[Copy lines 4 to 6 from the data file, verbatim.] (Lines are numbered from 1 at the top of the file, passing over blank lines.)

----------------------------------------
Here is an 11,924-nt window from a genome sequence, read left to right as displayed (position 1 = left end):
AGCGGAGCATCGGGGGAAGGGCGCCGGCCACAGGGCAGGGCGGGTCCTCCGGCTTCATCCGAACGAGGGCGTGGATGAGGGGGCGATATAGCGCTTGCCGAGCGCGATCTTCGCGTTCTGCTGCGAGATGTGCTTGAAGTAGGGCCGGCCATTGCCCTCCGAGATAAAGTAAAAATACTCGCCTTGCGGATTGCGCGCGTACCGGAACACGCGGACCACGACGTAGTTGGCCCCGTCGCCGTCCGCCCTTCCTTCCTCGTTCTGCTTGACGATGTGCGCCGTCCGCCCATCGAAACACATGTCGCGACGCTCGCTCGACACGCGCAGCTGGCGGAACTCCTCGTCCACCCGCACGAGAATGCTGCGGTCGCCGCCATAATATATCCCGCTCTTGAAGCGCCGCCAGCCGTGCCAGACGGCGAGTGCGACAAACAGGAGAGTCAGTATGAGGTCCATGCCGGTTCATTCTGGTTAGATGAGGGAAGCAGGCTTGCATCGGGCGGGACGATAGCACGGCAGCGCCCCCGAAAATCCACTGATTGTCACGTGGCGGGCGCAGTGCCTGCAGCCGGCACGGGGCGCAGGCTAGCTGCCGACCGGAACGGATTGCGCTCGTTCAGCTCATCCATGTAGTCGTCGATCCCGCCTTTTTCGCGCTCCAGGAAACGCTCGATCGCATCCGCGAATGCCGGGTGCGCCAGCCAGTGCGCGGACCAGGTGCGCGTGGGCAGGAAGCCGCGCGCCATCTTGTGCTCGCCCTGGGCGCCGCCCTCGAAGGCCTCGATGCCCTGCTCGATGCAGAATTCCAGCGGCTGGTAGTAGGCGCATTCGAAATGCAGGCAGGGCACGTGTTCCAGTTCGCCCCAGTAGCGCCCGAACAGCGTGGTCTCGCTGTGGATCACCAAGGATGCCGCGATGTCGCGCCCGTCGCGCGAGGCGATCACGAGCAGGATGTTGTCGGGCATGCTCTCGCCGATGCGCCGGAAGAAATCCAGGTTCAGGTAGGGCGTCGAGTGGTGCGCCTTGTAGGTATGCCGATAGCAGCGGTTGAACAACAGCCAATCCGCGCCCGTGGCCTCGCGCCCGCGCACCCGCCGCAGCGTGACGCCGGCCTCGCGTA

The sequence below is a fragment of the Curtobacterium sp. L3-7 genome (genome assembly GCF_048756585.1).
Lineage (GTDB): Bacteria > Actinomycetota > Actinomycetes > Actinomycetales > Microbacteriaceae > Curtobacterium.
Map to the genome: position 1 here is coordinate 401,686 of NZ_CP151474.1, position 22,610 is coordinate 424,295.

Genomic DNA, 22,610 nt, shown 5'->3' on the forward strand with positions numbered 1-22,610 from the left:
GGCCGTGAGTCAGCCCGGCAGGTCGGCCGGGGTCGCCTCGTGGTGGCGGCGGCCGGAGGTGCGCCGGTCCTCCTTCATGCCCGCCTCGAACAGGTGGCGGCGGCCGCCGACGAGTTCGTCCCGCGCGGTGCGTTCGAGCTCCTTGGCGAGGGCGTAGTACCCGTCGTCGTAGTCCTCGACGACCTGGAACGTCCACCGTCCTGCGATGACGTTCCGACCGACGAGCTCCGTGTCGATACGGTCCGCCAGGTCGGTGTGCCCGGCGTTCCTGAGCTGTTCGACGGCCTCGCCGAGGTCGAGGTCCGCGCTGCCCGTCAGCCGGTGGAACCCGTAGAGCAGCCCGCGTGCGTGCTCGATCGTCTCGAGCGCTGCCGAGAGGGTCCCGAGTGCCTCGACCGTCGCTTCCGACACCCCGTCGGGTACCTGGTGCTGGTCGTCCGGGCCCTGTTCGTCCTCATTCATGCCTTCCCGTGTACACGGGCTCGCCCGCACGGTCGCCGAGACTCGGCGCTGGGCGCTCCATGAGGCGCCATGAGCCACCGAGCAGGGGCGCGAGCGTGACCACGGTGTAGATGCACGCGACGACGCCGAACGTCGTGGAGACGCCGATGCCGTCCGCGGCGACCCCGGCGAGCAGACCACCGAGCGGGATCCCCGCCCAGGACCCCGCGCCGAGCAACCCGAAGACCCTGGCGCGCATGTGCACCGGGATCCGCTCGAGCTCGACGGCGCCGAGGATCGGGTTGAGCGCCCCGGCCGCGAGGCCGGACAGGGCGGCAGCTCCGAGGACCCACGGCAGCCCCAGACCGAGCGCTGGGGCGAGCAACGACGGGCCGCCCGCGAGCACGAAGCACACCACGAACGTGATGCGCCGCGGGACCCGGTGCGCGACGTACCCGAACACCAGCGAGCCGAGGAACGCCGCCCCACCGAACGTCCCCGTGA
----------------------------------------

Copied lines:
Lineage (GTDB): Bacteria > Actinomycetota > Actinomycetes > Actinomycetales > Microbacteriaceae > Curtobacterium.
Map to the genome: position 1 here is coordinate 401,686 of NZ_CP151474.1, position 22,610 is coordinate 424,295.

Genomic DNA, 22,610 nt, shown 5'->3' on the forward strand with positions numbered 1-22,610 from the left: